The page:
One of the more interesting issues to follow during the past decade or so has been the way in which mobile devices are powered.
On one level, users seem to habitually complain about battery life whenever there is a high-profile introduction. It seems, however, that while short battery life is still an issue, it isn’t quite as serious as it was a few years ago. A few things have happened on the battery front.
At one point, short battery life was seen as something of an existential threat by the mobile industry. At that point – before a lot of research was done and video exploded – the thinking was that all the great but energy-hungry apps wouldn’t be worth much if phones died quickly and subscribers got upset.
So engineers went to work on extending battery life, looking for alternative sources and figuring out ways to cut down on the amount of energy used by a specific app. Companies also worked to train users to cut back on use. The worse days were when phones were getting smaller and smaller, meaning batteries had to be smaller.
The industry got a break, however: The advent of mobile video created a desire for bigger screens. Bigger screens meant bigger phones and more room for batteries. The battle never officially ended, however, because energy demands continued to grow.
The trend toward bigger phones shows no sign of abating. The first line of a story at ZDNet today reporting on leaked information about the Galaxy A9 suggests where we are: “Want an Android smartphone that has a giant display and a huge battery?” The story says that the battery is rumored to be 4,000 mAh, which is big indeed.
Another phone with a big battery is the OUKITEL K10000, which is being released in late January. Android Headlines says that the phone will offer a “massive” 10,000 mAh battery and operate under normal use for 10 to 15 days between charges.
Screens, the devices to which they are attached and batteries are all getting bigger. That doesn’t mean that the challenge has been met, however. If it was, Apple wouldn’t have introduced the iPhone 6S Smart Battery Case. Fortune says that Apple claims that the power pack will almost double talk time (from 10 to 18 hours) on an iPhone 6 or 6S.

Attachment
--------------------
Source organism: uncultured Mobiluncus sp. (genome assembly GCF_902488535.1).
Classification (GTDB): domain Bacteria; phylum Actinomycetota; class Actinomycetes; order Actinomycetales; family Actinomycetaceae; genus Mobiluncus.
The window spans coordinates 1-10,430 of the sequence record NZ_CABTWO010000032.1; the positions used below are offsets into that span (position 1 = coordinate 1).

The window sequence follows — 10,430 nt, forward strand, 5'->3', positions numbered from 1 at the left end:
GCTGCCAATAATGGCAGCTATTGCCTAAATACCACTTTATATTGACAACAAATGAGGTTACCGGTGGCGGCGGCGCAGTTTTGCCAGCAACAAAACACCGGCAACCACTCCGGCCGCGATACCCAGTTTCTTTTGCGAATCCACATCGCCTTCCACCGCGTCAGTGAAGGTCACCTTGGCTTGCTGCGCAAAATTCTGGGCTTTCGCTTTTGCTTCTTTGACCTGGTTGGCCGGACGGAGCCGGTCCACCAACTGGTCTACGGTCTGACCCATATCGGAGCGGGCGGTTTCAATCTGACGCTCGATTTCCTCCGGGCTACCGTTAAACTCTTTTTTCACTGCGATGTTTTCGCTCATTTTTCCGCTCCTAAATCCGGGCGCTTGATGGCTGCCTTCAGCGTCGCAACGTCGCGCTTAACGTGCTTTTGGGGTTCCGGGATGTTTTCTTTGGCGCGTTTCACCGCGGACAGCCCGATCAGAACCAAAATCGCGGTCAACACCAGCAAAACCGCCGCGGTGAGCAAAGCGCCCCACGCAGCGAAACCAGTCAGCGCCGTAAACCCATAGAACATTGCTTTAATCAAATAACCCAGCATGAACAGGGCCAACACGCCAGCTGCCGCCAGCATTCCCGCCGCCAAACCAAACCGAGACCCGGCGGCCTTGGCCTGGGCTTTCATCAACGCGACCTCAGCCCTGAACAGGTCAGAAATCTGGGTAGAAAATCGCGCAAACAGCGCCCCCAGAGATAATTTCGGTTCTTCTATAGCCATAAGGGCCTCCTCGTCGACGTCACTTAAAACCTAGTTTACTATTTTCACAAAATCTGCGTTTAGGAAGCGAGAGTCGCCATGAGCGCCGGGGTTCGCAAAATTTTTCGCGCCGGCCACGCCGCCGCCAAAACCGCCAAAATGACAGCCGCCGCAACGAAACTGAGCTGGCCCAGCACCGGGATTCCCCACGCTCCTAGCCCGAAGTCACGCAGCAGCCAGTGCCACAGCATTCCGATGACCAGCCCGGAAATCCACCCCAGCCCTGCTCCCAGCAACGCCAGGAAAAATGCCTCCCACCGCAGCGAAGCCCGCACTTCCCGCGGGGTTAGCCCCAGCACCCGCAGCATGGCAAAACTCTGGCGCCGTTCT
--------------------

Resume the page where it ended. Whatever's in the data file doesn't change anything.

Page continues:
Battery life is a source of fascination to a certain type of geek. Expert Reviews, a site in the UK, took it upon themselves to test the battery life of 60 phones. The Samsung Galaxy S6 Edge was the winner, at 15 hours, 33 minutes. It edged out the Samsung Galaxy A5 by 15 minutes. At the other extreme, two Huawei phones – the Honor 7 and the P8 – had shortest battery life. The P8 conked out at the 7:26 mark. The Honor 7 was almost a full hour worse. It logged only 6:28 of operational life.
All considered, battery life isn't the issue it was just a few short years ago.
Carl Weinschenk covers telecom for IT Business Edge. He writes about wireless technology, disaster recovery/business continuity, cellular services, the Internet of Things, machine-to-machine communications and other emerging technologies and platforms. He also covers net neutrality and related regulatory issues. Weinschenk has written about the phone companies, cable operators and related companies for decades and is senior editor of Broadband Technology Report. He can be reached at firstname.lastname@example.org and via twitter at @DailyMusicBrk.